How the Pivot Point Works


The Learning Process and The Pivot Point

All learners start out unequal. That simply means no one brings the same level of skills to a training program. Yet a training program can still be one-size-fits-all. All learners need certain basics as they go forward from the formal to the informal part of their learning. Those basics can be covered in ways to help bridge the transition between the two parts of the learning process.

The initial learning curve in the diagram represents the research done by Ebbinghaus and others. The research shows that there is a point where there is a precipitous drop in what someone learns during the push training program. During the learning process, the learning curve peaks at the Pivot Point, toward the end of the formal push training program. If nothing happens past the Pivot Point, people start to drop off the curve and forget what they learned. The goal is to get there before that happens.

At the Pivot Point, pull learning takes over. This is usually towards the end of the push training program event even as the learners are still in class completing a survey or a smile sheet. It is the time around which the short-term memory is full yet not yet shunting the learning into the longer-term memory. It is when people need to start adopting, adapting, trying, playing with, testing, and expanding upon what they learned–relearn it in a way–as they go through a variety of informal, constantly changing circumstances, and experience a series of similar, shorter learning curves to reach a level of mastery of expertise.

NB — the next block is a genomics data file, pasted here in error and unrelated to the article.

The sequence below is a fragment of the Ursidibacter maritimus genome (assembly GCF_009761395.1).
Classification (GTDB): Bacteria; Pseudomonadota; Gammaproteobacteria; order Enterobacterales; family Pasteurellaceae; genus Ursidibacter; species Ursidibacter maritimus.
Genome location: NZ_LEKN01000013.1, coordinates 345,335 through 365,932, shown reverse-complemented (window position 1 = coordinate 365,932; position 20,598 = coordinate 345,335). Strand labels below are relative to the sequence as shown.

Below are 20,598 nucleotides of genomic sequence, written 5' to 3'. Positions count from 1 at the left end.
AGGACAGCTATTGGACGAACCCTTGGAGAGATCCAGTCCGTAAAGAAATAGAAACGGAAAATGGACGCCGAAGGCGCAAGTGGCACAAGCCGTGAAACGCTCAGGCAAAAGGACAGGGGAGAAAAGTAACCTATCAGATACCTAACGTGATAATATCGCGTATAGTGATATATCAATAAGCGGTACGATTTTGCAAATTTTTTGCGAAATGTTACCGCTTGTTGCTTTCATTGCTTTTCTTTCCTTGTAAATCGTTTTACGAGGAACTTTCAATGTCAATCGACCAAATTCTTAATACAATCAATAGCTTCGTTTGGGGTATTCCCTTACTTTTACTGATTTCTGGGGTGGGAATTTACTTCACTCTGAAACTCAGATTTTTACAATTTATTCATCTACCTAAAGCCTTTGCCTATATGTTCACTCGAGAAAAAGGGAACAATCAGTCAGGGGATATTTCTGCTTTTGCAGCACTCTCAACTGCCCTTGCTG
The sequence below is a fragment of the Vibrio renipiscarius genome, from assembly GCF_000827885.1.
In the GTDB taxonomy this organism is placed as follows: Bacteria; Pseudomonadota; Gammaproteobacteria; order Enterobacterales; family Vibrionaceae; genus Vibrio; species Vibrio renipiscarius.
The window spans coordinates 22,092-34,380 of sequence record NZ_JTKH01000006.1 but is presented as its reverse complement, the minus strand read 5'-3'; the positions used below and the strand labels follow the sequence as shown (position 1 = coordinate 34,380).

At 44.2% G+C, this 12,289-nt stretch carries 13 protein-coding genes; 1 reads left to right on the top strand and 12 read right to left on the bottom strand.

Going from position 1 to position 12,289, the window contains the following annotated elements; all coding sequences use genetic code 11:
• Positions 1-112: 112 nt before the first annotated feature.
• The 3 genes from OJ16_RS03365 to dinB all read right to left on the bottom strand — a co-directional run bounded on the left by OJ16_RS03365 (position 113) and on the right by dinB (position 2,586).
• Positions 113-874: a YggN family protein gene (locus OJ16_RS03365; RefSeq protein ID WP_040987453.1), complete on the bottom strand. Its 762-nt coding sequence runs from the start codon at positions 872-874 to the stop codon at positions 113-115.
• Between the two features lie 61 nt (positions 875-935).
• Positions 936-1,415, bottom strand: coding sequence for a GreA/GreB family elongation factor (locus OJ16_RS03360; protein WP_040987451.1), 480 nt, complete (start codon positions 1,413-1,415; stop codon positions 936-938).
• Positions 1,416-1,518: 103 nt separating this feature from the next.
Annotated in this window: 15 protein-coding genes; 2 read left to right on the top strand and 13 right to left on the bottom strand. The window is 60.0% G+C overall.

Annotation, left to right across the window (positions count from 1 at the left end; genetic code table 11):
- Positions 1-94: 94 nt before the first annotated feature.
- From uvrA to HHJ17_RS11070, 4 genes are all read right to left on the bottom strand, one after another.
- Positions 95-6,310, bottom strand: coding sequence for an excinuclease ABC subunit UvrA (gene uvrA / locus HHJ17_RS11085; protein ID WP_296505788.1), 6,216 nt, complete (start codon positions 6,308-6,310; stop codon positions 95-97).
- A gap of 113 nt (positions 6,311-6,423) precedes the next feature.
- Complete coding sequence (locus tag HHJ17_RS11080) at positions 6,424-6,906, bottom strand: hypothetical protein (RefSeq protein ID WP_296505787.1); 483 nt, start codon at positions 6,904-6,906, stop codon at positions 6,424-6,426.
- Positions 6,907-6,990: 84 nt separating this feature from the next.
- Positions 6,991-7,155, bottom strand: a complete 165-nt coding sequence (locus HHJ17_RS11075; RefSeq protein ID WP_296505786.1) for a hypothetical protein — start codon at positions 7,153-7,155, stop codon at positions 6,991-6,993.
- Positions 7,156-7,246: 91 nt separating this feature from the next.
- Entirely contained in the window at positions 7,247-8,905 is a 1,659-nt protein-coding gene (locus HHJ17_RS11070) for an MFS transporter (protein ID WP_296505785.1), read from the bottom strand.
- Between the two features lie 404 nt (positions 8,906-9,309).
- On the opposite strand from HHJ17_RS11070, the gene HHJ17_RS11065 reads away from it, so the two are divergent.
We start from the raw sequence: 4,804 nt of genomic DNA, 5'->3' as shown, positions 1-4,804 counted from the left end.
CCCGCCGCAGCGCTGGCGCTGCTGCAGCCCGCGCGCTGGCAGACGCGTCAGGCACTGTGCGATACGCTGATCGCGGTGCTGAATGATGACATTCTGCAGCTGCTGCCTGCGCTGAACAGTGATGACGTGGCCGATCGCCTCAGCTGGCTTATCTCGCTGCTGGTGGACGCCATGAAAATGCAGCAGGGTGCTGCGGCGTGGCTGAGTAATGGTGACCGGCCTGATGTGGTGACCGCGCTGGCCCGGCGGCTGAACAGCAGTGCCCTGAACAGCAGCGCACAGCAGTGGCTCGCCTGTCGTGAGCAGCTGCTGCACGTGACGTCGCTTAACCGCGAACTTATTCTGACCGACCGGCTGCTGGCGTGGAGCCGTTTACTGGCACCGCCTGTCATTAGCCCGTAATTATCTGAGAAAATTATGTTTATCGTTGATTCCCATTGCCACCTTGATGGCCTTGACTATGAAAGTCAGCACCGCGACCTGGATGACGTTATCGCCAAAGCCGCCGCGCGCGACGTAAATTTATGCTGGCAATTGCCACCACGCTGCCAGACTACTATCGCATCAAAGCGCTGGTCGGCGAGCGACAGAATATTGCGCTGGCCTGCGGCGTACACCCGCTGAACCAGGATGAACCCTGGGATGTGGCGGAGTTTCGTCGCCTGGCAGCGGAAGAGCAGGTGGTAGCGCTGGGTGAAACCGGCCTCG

The process of learning can be summed up as a series of curves, each one representing the need to review and relearn what we learned. Each of these later learning curves, where more complex or sophisticated experiences occur, also has a downward side, where there is a falling off or forgetting of the new learning. The difference is that each succeeding curve in this extended learning process becomes less steep. We remember more, forget less, and as a result, need to learn less. As people draw closer to an expert level, the curve is almost a straight line. The key is to allow for time and reinforcing new skills and behaviors in the real context in which they are needed. Understanding the process reinforces the importance of using the Pivot Point.

Many different learning solutions can be used to facilitate the Pivot Point. First, managers can work with employees to decide what needs to be learned. Then they can provide access to the methods or combination of methods that will contribute to that learning. We’re not talking about incorporating new and expensive technologies. This is a starting point to your reinvention using what is already in place, just using it in new and better ways. Here is a list of some of the most commonly used methods I saw being employed at the pivot. The first five are primarily instructor-driven; the second five are learner-directed: